In consequence of this great indulgence to their nation, seventeen hundred and fifty-four persons repaired to Ezra at Shushan, now the seat of the Persian government, and departed for Jerusalem on the ninth day of the first month. Having before them a long and toilsome journey, and carrying a vast quantity of valuable goods, they encamped at the river Ahava, not far from the city, to implore the protection of heaven from the various accidents to which they might be exposed, particularly the depredations of wandering herds of Arabs, and other hostile tribes of people. They might indeed have obtained from their munificent king, a guard of soldiers, but they had professed to him their confidence in the blessing of God on their undertaking, and therefore they chose rather to attest their sincerity, by committing themselves wholly to his protection. After

[ocr errors]

three days of prayer and fasting, they left the river, and arrived safely at Jerusalem in the beginning of the fifth month.

The king's letter to his lieutenants being delivered, the gold and silver deposited in the treasury, and sacrifices offered by the returning exiles, Ezra set about the business of his journey.

Enquiring into the state of the colony, he soon learned, to his great grief, that they had already transgressed their law, by intermarriages with the heathens around them, to an enormous extent-and even that the priests were among the offenders !

CATHERINE. The very sin that had so largely contributed to the calamities from which they were but just escaped !

Mrs. M. No wonder, then, that the pious priest was overwhelmed with astonishment and sorrow, when he heard of their ingratitude to their supreme deliverer ; and first set about their reformation in this alarming particular. Assembled at the evening sacrifice, his earnest prayers in their behalf, and solemn deprecation of the wrath they had incurred, so deeply affected the whole congregation, that all present, who had violated the law, came voluntarily to Ezra, and declared their readiness to put away the strange wives they had taken--and the children who were born of them. Taking them instantly at their word, he exacted an oath, that they would abide by their own decision. Judges were then appointed to enquire into the matter, and a proclamation issued, requiring every individual who was implicated to appear at Jerusalem, on pain of confiscation of his property, and excommunication from the church of Israel; and after a careful examination, which consumed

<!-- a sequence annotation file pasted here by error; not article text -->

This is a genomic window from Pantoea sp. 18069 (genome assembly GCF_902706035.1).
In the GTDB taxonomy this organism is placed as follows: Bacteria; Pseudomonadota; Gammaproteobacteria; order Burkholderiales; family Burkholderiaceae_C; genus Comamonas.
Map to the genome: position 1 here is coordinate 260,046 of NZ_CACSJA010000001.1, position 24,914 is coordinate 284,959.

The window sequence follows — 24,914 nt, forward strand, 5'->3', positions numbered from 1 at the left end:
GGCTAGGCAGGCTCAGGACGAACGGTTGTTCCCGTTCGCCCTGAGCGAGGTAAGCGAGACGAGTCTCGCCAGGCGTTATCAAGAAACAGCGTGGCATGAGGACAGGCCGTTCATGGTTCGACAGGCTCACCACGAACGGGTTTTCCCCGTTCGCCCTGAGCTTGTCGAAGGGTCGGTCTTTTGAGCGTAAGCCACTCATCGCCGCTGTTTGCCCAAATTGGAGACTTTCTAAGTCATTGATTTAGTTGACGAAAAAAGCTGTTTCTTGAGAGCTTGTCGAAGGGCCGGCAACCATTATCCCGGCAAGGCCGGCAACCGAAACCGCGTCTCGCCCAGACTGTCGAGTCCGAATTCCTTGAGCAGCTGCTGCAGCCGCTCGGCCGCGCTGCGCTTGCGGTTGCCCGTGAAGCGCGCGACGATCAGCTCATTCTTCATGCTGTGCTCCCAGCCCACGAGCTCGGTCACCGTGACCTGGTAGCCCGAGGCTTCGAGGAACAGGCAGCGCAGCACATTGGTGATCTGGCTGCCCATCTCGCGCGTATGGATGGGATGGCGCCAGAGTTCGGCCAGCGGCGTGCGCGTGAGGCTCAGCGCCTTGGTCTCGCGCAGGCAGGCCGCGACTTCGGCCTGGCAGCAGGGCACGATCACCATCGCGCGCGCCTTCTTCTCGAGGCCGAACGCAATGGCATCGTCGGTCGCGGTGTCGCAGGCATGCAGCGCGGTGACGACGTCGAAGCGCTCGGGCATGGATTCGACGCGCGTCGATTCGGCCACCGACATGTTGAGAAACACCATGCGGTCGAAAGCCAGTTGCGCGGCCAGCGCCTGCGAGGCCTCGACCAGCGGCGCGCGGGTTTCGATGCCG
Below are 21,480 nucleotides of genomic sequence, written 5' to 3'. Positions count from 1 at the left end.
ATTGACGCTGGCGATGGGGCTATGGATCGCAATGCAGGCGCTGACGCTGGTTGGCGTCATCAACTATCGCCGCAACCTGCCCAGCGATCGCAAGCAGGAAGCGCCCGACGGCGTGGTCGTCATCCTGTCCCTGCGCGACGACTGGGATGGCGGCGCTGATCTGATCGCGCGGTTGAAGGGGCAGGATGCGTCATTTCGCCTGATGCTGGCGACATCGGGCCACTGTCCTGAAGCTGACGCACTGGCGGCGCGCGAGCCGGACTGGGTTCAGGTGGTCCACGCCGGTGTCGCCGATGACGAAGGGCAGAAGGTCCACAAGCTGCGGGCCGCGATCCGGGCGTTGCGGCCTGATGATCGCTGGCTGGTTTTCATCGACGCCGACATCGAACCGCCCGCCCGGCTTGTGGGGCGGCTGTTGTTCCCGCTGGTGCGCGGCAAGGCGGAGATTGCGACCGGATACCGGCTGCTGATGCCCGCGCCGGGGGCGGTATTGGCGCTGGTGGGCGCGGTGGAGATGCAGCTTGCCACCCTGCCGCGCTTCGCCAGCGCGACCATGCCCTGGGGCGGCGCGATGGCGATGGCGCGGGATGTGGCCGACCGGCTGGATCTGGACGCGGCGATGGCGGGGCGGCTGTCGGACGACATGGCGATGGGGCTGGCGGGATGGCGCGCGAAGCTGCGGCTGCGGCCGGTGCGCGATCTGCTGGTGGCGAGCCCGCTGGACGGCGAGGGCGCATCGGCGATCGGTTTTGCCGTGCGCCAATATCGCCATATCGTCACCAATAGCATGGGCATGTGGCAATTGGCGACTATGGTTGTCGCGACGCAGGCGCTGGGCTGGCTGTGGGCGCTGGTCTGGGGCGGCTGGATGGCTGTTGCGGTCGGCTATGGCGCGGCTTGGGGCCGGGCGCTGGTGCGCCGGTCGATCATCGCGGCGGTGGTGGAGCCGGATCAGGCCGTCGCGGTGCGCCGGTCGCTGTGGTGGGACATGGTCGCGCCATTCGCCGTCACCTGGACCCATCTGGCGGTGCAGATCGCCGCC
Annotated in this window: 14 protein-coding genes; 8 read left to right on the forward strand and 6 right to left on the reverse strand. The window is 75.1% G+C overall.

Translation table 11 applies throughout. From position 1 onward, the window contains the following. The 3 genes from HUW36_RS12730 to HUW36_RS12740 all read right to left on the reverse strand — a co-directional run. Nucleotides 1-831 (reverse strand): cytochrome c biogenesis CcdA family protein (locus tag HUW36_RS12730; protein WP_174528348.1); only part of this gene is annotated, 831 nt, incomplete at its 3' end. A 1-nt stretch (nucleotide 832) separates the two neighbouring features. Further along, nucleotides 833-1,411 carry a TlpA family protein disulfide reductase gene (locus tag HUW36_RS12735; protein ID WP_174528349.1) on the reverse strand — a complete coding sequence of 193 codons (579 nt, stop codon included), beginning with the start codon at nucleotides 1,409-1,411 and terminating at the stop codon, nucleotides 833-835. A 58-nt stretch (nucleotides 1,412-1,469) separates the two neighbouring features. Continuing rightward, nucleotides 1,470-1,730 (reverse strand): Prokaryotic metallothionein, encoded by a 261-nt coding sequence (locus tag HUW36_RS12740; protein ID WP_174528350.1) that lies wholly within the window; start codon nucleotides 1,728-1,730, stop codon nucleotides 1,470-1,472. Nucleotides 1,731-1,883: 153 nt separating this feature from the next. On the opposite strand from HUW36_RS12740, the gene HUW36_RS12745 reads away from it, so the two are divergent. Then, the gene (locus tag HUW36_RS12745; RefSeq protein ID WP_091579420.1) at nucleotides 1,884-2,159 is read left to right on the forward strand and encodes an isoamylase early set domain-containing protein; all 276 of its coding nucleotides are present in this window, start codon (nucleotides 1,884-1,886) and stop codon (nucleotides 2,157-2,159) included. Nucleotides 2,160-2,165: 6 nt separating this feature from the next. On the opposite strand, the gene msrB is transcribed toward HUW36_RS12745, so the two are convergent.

[ocr errors]


above two months of time, all the aliens were separated from the congregation.

FANNY. The colonists being not generally the individuals who had been carried into captivity, but their descendants-may we not charitably suppose them to have erred through ignorance of the Jewish law ?

Mrs. M. They were not wholly ignorant on this prominent point, but through the lapse of time, and the destruction of their Temple, where alone they might perform the chief offices of their religion, its whole system had become corrupted by traditions. To restore it to its original purity, and “to teach them that knew it not,” was the chief business of Ezra. For this purpose be performed a work, which, at this day, demands our thankful recollection. He collected all the manuscript copies of the sacred books within his reach, corrected the errors of transcribers, and settled what we now call “ the canon of scripture,” so far as it had been given in his time—that is, the words and the books,* which were the genuine dictates of the Holy Spirit, and rejected such as were spurious. Having done this, he copied them out from the Hebrew, the original language of the Israelites, into the Chaldean, which, since their residence in Babylon, had become the vernacular tongue of the Jews.

We have not the express authority of holy writ, for ascribing this great work to Ezra. It is the account of respectable Jewish writers, and has been always received by the church, both Jewish and christian.

• The subdivision into chapters and verses, an invention for the more convenient reading of the scriptures, is of modern date. -Prideaux,


« السابقةمتابعة »